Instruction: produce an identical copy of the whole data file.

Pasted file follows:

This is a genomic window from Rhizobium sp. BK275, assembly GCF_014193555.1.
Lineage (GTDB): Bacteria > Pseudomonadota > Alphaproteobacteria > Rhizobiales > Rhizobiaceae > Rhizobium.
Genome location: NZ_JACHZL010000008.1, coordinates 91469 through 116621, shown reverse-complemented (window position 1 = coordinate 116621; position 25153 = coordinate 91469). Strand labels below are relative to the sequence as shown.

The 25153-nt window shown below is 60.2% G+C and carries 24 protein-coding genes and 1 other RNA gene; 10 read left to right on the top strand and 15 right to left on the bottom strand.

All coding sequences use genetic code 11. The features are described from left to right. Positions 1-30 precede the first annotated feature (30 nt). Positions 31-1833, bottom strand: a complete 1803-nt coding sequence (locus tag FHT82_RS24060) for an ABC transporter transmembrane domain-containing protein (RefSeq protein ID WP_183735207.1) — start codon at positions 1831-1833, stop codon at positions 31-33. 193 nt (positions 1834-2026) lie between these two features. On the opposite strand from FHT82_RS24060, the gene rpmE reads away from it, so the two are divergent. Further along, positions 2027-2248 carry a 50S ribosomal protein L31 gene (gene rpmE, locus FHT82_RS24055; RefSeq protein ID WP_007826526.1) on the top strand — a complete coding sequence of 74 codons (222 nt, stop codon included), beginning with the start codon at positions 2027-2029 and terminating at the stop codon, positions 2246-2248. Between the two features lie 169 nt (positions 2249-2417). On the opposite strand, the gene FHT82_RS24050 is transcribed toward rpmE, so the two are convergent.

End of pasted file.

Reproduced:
This is a genomic window from Rhizobium sp. BK275, assembly GCF_014193555.1.
Lineage (GTDB): Bacteria > Pseudomonadota > Alphaproteobacteria > Rhizobiales > Rhizobiaceae > Rhizobium.
Genome location: NZ_JACHZL010000008.1, coordinates 91469 through 116621, shown reverse-complemented (window position 1 = coordinate 116621; position 25153 = coordinate 91469). Strand labels below are relative to the sequence as shown.

The 25153-nt window shown below is 60.2% G+C and carries 24 protein-coding genes and 1 other RNA gene; 10 read left to right on the top strand and 15 right to left on the bottom strand.

All coding sequences use genetic code 11. The features are described from left to right. Positions 1-30 precede the first annotated feature (30 nt). Positions 31-1833, bottom strand: a complete 1803-nt coding sequence (locus tag FHT82_RS24060) for an ABC transporter transmembrane domain-containing protein (RefSeq protein ID WP_183735207.1) — start codon at positions 1831-1833, stop codon at positions 31-33. 193 nt (positions 1834-2026) lie between these two features. On the opposite strand from FHT82_RS24060, the gene rpmE reads away from it, so the two are divergent. Further along, positions 2027-2248 carry a 50S ribosomal protein L31 gene (gene rpmE, locus FHT82_RS24055; RefSeq protein ID WP_007826526.1) on the top strand — a complete coding sequence of 74 codons (222 nt, stop codon included), beginning with the start codon at positions 2027-2029 and terminating at the stop codon, positions 2246-2248. Between the two features lie 169 nt (positions 2249-2417). On the opposite strand, the gene FHT82_RS24050 is transcribed toward rpmE, so the two are convergent.